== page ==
Gender differences in upper extremity musculoskeletal complaints in the working population
- Cite this article as:
- de Zwart, B., Frings-Dresen, M. & Kilbom, Å. Int Arch Occup Environ Health (2000) 74: 21. doi:10.1007/s004200000188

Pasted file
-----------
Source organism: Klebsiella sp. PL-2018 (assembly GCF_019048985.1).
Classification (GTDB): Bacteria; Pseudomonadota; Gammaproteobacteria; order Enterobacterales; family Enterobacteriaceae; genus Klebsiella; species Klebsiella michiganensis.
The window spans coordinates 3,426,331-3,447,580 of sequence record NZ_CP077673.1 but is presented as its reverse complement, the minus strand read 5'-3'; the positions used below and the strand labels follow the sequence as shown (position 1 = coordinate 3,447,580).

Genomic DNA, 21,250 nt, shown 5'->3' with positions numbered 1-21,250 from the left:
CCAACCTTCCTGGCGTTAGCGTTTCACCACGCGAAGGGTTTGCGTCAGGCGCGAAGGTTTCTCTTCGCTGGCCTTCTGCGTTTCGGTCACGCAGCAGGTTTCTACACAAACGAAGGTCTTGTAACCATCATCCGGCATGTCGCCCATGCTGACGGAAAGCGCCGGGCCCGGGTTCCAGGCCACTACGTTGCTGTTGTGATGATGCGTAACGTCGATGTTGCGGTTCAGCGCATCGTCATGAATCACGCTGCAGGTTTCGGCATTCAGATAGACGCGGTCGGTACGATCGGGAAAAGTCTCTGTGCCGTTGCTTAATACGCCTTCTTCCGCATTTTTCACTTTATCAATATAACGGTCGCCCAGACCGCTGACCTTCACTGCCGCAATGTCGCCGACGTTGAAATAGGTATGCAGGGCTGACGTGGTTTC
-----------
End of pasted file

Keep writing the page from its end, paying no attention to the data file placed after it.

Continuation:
Objectives: This study analysed the association between gender and upper extremity musculoskeletal complaints, among the general working population and in various occupational groups. The hypothesis was tested whether the higher risk for women in the general working population for these complaints could partly be explained by differences in the distribution of men and women in occupations with different risks for the onset of upper extremity musculoskeletal complaints. Methods: The data for this study came from cross-sectional questionnaire data from 16,874 employees categorised in 21 different occupational classes. Associations between gender and complaints of the upper extremities were analysed for the total study sample and for each occupational class separately. An adjustment was made for the variable `occupational class' in the final model in order to study the impact of occupational gender segregation on gender differences in upper extremity complaints in the working population. Results: In the total study sample, significantly higher risks of complaints of the neck, shoulder, elbow, and wrist among the women were observed. Within many occupational classes, women reported significantly higher risks than did men, in particular for complaints of the neck and shoulder. Adjustment for occupational class showed increased risks for female workers for complaints of the neck, shoulder, elbow, and wrist, hence, rejecting our hypothesis on occupational gender segregation as an explanation for the higher risks for upper extremity complaints among women in the general working population. Conclusions: This study confirmed the presence of gender differences in upper extremity musculoskeletal complaints among the working population and in many occupational classes, with female workers having the higher risk. The results, however, do not lend support to a differential occupational exposure theory as an explanation for the higher risks for these complaints among women in the general working population. Careful consideration of gender influence in ergonomic epidemiological studies is recommended.